The Sweep: Midnight Train to Georgia’s Special Elections
In the presidential race, everything's over but the crying. But Republicans still have a good shot to hold the Senate.
One Lawsuit, Two Lawsuits, Red Lawsuits, Blue Lawsuits
While election litigation does technically continue, the chances of the Trump campaign’s lawsuits overturning any votes—let alone enough to flip at least two states—are rapidly diminishing. For an in-depth look at the various lawsuits, you can tune into Advisory Opinions episodes here. But even as I type this, several of the pending lawsuits are being withdrawn, being dismissed, or fizzling as those who have brought them struggle to substantiate their allegations in the courtroom.
Over the weekend, the President tweeted: “Our big cases showing the unconstitutionality of the 2020 Election, & the outrage of things that were done to change the outcome, will soon be filed!” But there’s no indication yet of what such a case would allege or why it would be more successful than the two dozen or so cases filed by Trump’s team or other Republicans that have already failed.
In Arizona, for example, the Trump folks filed a lawsuit claiming that Maricopa County encouraged some voters to use Sharpies to fill out their ballots knowing that the ink would be read by the machine as an “overvote” and voided. But as it turned out, the machines read Sharpie ink just fine—and even if they didn’t, the machines are programmed to alert the voter if there is an overvote and push the ballot out so that the voter can get a new one. And as in every state, a spokesperson explained, “tabulators are certified for accuracy by state and federal agencies, and we do a logic and accuracy test before and after each election so voters can be sure that that equipment is verifying those votes and counting them.” That lawsuit was quietly dropped last week.
In Pennsylvania, the Trump team has dismissed several of its own claims but is still pursuing the argument that some counties encouraged voters to fix their absentee ballots and others didn’t. It’s not a frivolous claim on its own—states should have uniform election rules for all of their citizens—but it affects so few votes that even if the Trump folks won, it would have no effect on the outcome of the state’s electoral college vote. For example, Bucks County sent 1,600 voters notices about ballot errors, but it’s unclear how many people actually showed up to cast provisional ballots, and in Montgomery County 49 ballots were fixed by voters.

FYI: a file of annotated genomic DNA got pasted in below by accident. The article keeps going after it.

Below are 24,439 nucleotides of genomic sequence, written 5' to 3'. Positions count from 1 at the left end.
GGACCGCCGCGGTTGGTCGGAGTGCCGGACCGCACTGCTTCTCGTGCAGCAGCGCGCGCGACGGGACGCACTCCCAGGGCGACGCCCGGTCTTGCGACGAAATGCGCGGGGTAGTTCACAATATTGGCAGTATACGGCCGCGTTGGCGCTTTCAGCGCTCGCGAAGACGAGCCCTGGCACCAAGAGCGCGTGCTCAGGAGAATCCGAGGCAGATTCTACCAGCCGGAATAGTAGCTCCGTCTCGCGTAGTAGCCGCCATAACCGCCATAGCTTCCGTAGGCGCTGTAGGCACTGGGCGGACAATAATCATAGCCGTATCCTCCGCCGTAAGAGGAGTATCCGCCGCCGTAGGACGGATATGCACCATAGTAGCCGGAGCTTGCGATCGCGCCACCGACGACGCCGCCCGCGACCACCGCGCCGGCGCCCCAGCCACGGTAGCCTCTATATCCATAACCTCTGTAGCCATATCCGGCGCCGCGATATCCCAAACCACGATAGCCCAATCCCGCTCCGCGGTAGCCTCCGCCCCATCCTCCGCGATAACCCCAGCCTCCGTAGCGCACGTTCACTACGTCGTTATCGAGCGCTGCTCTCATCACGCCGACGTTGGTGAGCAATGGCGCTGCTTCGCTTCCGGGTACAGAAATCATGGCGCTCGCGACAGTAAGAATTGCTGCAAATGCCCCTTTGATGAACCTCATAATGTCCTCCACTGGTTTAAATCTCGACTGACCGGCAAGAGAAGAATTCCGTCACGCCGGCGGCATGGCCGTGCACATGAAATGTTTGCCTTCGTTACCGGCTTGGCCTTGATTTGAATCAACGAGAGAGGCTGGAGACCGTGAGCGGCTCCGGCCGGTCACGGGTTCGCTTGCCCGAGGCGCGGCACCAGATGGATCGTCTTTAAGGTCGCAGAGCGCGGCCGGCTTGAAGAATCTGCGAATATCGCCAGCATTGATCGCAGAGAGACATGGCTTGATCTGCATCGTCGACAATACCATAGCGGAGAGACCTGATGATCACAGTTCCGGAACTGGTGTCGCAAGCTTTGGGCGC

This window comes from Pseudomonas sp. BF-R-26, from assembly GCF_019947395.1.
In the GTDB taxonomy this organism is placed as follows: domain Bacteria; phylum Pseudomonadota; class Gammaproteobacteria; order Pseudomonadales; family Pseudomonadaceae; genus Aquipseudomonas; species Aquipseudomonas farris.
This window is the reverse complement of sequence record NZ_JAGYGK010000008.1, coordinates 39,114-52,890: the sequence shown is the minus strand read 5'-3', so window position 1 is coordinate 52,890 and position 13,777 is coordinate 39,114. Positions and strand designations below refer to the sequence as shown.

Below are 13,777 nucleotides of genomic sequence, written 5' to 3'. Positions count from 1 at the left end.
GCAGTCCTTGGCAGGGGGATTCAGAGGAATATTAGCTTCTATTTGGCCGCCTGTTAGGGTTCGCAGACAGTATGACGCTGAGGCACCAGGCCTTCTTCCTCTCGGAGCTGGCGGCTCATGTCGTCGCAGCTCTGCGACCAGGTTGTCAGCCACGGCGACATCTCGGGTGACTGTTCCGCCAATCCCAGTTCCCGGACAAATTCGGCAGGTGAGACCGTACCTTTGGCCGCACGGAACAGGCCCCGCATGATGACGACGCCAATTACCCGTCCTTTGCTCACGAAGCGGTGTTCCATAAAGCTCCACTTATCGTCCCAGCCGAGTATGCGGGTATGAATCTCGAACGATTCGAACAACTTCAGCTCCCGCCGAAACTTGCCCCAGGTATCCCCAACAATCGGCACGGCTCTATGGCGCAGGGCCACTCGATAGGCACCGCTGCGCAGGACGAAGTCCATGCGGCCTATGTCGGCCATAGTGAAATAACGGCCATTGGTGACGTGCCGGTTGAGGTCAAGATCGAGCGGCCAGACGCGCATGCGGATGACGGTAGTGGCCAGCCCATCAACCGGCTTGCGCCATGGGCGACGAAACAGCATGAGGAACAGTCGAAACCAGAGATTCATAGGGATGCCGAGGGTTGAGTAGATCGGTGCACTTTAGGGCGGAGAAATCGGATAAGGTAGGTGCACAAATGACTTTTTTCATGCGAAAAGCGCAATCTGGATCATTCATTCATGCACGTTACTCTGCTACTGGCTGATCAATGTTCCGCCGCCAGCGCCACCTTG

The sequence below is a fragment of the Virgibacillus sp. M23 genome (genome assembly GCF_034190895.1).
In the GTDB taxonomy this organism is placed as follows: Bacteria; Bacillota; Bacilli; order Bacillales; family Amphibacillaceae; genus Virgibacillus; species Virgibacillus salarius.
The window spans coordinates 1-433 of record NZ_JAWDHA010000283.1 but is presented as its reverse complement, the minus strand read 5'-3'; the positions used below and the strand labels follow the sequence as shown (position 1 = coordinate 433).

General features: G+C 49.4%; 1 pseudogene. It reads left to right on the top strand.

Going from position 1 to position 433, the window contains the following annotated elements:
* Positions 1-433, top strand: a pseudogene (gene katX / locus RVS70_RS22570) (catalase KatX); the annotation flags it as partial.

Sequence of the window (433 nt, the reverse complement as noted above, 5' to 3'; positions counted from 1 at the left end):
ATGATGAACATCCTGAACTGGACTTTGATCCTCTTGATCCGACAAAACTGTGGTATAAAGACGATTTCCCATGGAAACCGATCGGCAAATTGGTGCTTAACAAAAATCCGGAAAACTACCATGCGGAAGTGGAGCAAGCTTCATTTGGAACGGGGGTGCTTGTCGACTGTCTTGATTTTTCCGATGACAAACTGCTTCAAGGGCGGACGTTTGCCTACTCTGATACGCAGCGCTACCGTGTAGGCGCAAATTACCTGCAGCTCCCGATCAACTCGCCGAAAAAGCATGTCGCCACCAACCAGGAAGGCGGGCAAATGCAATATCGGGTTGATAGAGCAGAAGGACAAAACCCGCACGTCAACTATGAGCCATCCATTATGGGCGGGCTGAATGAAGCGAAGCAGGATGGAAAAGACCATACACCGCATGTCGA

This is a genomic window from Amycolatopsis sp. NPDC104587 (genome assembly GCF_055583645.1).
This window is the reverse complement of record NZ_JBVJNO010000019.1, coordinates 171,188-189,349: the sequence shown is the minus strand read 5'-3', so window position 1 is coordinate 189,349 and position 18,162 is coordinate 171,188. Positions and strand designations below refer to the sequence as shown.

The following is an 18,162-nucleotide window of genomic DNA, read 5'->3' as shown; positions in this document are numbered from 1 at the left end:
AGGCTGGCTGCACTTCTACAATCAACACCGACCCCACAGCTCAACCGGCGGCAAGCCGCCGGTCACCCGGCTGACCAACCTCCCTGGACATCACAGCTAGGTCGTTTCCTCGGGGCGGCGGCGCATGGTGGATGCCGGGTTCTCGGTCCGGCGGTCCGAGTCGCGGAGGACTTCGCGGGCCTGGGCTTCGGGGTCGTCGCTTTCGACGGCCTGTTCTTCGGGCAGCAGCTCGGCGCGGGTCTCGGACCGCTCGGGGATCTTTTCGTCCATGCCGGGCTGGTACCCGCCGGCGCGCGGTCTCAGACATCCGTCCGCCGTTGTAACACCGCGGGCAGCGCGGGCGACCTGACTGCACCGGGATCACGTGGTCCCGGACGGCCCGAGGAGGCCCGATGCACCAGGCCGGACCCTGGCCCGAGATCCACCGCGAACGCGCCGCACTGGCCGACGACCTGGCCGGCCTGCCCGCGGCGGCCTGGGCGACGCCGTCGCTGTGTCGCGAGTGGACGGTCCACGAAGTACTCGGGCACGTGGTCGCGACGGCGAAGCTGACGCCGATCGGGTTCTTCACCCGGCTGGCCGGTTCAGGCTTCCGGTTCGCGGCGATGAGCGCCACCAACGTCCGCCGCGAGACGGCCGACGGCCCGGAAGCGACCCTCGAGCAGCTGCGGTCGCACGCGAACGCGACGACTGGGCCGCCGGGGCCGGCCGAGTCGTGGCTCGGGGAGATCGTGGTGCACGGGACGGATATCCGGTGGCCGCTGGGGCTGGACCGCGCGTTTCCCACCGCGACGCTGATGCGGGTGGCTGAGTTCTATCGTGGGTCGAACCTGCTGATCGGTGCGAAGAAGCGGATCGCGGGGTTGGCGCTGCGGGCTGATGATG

More than 68,000 votes separate Joe Biden and Donald Trump in Pennsylvania. And even if Pennsylvania switched its electoral votes to Trump, he would still only be at 252 votes. And then, even if he flipped Arizona, he’d still only be at 263 votes. You see the problem.
And that brings us to Georgia.
Biden is currently leading Trump by 14,000 votes in Georgia. Secretary of State Brad Raffensperger announced that the state would recount all its votes by hand, meaning that no voting machines would be used.
This is particularly interesting because some Georgia counties used Dominion voting machines, which have been the target of several of the President’s tweets claiming that the software used on these machines was compromised and that it switched or deleted votes that were cast for him. While these claims have been fact checked to death, the Georgia hand recount means that we will be able to know whether the voting machines correctly counted the ballots that were fed into them, putting this theory to rest one way or the other. The count will be completed by Wednesday at midnight, and so far, several counties have already finished without issue.
Realizing a hand recount could undermine claims about problems with voting machines, the President has started on a new line of attack about the Georgia recount specifically. He tweeted that “Their recount is a scam, means nothing. Must see fraudulent signatures which is prohibited by stupidly signed & unconstitutional consent decree.”
Under Georgia law, an absentee voter must sign the outer envelope of their ballot and that signature is compared to the one on file in the voter registration system. Back in March, the Democratic Party had sued claiming that “minorities were disproportionately affected when they had their ballots rejected.” The consent decree was a court order agreed to by both parties—basically a settlement binding the state moving forward.